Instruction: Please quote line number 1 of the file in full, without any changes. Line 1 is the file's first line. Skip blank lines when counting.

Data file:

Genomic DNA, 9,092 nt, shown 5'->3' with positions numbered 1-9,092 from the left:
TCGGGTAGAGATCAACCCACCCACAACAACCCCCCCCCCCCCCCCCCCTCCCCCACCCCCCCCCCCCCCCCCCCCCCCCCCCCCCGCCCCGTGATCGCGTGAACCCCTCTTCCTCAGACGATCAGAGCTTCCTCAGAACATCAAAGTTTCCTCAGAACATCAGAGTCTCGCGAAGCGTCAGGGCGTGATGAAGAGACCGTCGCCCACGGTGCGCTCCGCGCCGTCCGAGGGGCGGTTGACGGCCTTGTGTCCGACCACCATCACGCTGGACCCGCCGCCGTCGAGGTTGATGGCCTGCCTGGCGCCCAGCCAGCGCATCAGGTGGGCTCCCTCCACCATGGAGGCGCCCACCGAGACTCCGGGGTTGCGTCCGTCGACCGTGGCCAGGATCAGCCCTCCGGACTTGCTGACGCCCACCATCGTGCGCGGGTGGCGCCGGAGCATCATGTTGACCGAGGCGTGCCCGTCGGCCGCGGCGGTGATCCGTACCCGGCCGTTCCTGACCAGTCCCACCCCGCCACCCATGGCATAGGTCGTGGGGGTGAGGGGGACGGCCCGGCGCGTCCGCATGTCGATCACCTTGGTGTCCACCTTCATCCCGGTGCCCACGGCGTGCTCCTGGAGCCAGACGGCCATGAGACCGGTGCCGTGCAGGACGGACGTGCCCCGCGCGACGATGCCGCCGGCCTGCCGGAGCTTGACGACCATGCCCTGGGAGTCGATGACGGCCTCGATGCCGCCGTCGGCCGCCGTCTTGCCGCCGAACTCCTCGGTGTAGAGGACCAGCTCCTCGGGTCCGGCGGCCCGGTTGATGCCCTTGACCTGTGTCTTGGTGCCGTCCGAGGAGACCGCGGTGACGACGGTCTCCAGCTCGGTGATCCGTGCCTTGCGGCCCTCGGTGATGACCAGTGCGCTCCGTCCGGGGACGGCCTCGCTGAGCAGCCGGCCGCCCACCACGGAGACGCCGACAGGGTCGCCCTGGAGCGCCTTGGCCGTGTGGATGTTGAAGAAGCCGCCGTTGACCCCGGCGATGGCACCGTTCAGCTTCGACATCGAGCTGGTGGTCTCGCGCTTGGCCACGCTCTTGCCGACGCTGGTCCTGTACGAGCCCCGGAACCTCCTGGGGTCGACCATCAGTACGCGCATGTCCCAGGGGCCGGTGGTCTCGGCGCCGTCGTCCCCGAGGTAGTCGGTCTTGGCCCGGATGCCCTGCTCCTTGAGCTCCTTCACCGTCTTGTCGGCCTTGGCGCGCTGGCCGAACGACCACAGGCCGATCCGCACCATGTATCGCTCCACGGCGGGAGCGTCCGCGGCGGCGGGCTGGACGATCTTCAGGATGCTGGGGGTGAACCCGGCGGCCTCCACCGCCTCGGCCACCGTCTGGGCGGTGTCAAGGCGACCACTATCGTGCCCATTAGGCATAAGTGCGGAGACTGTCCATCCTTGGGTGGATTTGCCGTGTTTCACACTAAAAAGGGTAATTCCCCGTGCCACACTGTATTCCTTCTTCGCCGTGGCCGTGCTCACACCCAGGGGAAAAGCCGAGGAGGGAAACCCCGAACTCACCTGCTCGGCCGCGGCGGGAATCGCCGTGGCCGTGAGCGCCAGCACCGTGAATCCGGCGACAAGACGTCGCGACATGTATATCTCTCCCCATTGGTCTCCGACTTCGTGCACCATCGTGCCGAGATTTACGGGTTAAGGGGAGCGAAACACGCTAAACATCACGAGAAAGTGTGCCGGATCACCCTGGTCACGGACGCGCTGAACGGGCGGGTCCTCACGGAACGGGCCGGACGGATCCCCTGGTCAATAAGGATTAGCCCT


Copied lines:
Genomic DNA, 9,092 nt, shown 5'->3' with positions numbered 1-9,092 from the left: